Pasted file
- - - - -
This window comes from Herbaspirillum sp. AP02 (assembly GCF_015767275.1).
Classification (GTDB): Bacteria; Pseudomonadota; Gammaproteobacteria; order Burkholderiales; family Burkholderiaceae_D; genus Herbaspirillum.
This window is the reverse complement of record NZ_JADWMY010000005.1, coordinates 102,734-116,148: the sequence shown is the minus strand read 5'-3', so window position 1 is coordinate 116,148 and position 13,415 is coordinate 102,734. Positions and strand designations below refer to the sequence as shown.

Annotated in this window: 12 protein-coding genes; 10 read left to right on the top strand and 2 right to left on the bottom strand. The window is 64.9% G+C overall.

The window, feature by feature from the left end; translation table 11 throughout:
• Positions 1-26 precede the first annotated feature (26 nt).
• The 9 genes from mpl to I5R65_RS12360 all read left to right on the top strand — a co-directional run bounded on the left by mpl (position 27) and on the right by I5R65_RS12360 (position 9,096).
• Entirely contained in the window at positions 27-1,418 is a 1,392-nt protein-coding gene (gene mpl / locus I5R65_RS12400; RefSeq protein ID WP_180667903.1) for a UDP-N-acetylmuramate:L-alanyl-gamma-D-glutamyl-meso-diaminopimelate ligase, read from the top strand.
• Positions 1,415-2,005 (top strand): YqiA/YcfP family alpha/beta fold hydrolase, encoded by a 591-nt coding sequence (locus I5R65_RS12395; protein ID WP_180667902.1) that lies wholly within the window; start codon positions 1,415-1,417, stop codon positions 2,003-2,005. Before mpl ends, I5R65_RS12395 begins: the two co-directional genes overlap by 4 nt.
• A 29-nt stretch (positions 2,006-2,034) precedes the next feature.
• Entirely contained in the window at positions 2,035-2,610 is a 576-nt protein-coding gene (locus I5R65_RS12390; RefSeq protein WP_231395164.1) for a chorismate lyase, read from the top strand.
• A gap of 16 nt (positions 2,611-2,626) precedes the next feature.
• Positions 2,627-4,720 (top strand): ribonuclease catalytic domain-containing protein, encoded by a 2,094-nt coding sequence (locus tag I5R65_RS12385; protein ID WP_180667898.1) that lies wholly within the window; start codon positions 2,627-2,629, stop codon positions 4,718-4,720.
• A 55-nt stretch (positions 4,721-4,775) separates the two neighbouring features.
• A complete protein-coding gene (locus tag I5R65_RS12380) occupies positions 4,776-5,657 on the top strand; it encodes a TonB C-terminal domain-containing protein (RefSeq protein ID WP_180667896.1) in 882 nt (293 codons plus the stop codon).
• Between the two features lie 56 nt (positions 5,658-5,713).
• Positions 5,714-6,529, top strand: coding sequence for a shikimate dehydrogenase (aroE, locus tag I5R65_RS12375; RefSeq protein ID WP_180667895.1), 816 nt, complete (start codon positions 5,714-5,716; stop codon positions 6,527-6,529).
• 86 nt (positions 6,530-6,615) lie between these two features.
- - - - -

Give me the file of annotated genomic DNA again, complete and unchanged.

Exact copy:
This window comes from Herbaspirillum sp. AP02 (assembly GCF_015767275.1).
Classification (GTDB): Bacteria; Pseudomonadota; Gammaproteobacteria; order Burkholderiales; family Burkholderiaceae_D; genus Herbaspirillum.
This window is the reverse complement of record NZ_JADWMY010000005.1, coordinates 102,734-116,148: the sequence shown is the minus strand read 5'-3', so window position 1 is coordinate 116,148 and position 13,415 is coordinate 102,734. Positions and strand designations below refer to the sequence as shown.

Annotated in this window: 12 protein-coding genes; 10 read left to right on the top strand and 2 right to left on the bottom strand. The window is 64.9% G+C overall.

The window, feature by feature from the left end; translation table 11 throughout:
• Positions 1-26 precede the first annotated feature (26 nt).
• The 9 genes from mpl to I5R65_RS12360 all read left to right on the top strand — a co-directional run bounded on the left by mpl (position 27) and on the right by I5R65_RS12360 (position 9,096).
• Entirely contained in the window at positions 27-1,418 is a 1,392-nt protein-coding gene (gene mpl / locus I5R65_RS12400; RefSeq protein ID WP_180667903.1) for a UDP-N-acetylmuramate:L-alanyl-gamma-D-glutamyl-meso-diaminopimelate ligase, read from the top strand.
• Positions 1,415-2,005 (top strand): YqiA/YcfP family alpha/beta fold hydrolase, encoded by a 591-nt coding sequence (locus I5R65_RS12395; protein ID WP_180667902.1) that lies wholly within the window; start codon positions 1,415-1,417, stop codon positions 2,003-2,005. Before mpl ends, I5R65_RS12395 begins: the two co-directional genes overlap by 4 nt.
• A 29-nt stretch (positions 2,006-2,034) precedes the next feature.
• Entirely contained in the window at positions 2,035-2,610 is a 576-nt protein-coding gene (locus I5R65_RS12390; RefSeq protein WP_231395164.1) for a chorismate lyase, read from the top strand.
• A gap of 16 nt (positions 2,611-2,626) precedes the next feature.
• Positions 2,627-4,720 (top strand): ribonuclease catalytic domain-containing protein, encoded by a 2,094-nt coding sequence (locus tag I5R65_RS12385; protein ID WP_180667898.1) that lies wholly within the window; start codon positions 2,627-2,629, stop codon positions 4,718-4,720.
• A 55-nt stretch (positions 4,721-4,775) separates the two neighbouring features.
• A complete protein-coding gene (locus tag I5R65_RS12380) occupies positions 4,776-5,657 on the top strand; it encodes a TonB C-terminal domain-containing protein (RefSeq protein ID WP_180667896.1) in 882 nt (293 codons plus the stop codon).
• Between the two features lie 56 nt (positions 5,658-5,713).
• Positions 5,714-6,529, top strand: coding sequence for a shikimate dehydrogenase (aroE, locus tag I5R65_RS12375; RefSeq protein ID WP_180667895.1), 816 nt, complete (start codon positions 5,714-5,716; stop codon positions 6,527-6,529).
• 86 nt (positions 6,530-6,615) lie between these two features.